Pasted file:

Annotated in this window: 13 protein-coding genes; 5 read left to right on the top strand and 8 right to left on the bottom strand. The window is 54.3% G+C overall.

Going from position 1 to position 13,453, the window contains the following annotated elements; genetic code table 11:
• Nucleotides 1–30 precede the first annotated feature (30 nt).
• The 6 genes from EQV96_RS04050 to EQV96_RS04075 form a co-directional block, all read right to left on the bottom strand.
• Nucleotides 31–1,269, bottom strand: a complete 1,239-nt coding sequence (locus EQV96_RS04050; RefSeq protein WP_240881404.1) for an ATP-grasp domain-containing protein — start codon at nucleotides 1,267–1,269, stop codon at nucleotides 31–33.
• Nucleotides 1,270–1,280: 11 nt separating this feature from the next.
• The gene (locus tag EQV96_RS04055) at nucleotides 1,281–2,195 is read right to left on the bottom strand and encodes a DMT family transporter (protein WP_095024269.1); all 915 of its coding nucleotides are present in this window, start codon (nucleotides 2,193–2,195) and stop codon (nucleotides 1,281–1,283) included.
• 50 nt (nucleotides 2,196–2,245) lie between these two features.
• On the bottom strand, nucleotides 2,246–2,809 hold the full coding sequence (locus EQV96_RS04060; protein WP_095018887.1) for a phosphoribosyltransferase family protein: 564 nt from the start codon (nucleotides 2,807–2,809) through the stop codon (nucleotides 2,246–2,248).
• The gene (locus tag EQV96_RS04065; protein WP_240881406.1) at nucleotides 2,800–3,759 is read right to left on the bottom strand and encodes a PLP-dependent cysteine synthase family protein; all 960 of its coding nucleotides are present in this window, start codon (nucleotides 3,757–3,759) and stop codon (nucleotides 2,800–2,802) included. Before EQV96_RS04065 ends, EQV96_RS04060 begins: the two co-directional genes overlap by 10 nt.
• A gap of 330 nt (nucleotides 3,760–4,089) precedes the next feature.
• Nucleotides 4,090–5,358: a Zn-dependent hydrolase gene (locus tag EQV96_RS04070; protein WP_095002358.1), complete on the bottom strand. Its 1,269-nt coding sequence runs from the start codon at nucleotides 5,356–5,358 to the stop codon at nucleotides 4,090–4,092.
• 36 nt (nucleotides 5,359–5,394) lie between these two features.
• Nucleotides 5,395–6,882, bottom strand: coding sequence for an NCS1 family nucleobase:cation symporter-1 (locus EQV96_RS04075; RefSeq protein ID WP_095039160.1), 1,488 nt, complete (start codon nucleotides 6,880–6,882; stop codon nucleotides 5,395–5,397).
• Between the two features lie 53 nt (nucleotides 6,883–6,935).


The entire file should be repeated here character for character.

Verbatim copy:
Annotated in this window: 13 protein-coding genes; 5 read left to right on the top strand and 8 right to left on the bottom strand. The window is 54.3% G+C overall.

Going from position 1 to position 13,453, the window contains the following annotated elements; genetic code table 11:
• Nucleotides 1–30 precede the first annotated feature (30 nt).
• The 6 genes from EQV96_RS04050 to EQV96_RS04075 form a co-directional block, all read right to left on the bottom strand.
• Nucleotides 31–1,269, bottom strand: a complete 1,239-nt coding sequence (locus EQV96_RS04050; RefSeq protein WP_240881404.1) for an ATP-grasp domain-containing protein — start codon at nucleotides 1,267–1,269, stop codon at nucleotides 31–33.
• Nucleotides 1,270–1,280: 11 nt separating this feature from the next.
• The gene (locus tag EQV96_RS04055) at nucleotides 1,281–2,195 is read right to left on the bottom strand and encodes a DMT family transporter (protein WP_095024269.1); all 915 of its coding nucleotides are present in this window, start codon (nucleotides 2,193–2,195) and stop codon (nucleotides 1,281–1,283) included.
• 50 nt (nucleotides 2,196–2,245) lie between these two features.
• On the bottom strand, nucleotides 2,246–2,809 hold the full coding sequence (locus EQV96_RS04060; protein WP_095018887.1) for a phosphoribosyltransferase family protein: 564 nt from the start codon (nucleotides 2,807–2,809) through the stop codon (nucleotides 2,246–2,248).
• The gene (locus tag EQV96_RS04065; protein WP_240881406.1) at nucleotides 2,800–3,759 is read right to left on the bottom strand and encodes a PLP-dependent cysteine synthase family protein; all 960 of its coding nucleotides are present in this window, start codon (nucleotides 3,757–3,759) and stop codon (nucleotides 2,800–2,802) included. Before EQV96_RS04065 ends, EQV96_RS04060 begins: the two co-directional genes overlap by 10 nt.
• A gap of 330 nt (nucleotides 3,760–4,089) precedes the next feature.
• Nucleotides 4,090–5,358: a Zn-dependent hydrolase gene (locus tag EQV96_RS04070; protein WP_095002358.1), complete on the bottom strand. Its 1,269-nt coding sequence runs from the start codon at nucleotides 5,356–5,358 to the stop codon at nucleotides 4,090–4,092.
• 36 nt (nucleotides 5,359–5,394) lie between these two features.
• Nucleotides 5,395–6,882, bottom strand: coding sequence for an NCS1 family nucleobase:cation symporter-1 (locus EQV96_RS04075; RefSeq protein ID WP_095039160.1), 1,488 nt, complete (start codon nucleotides 6,880–6,882; stop codon nucleotides 5,395–5,397).
• Between the two features lie 53 nt (nucleotides 6,883–6,935).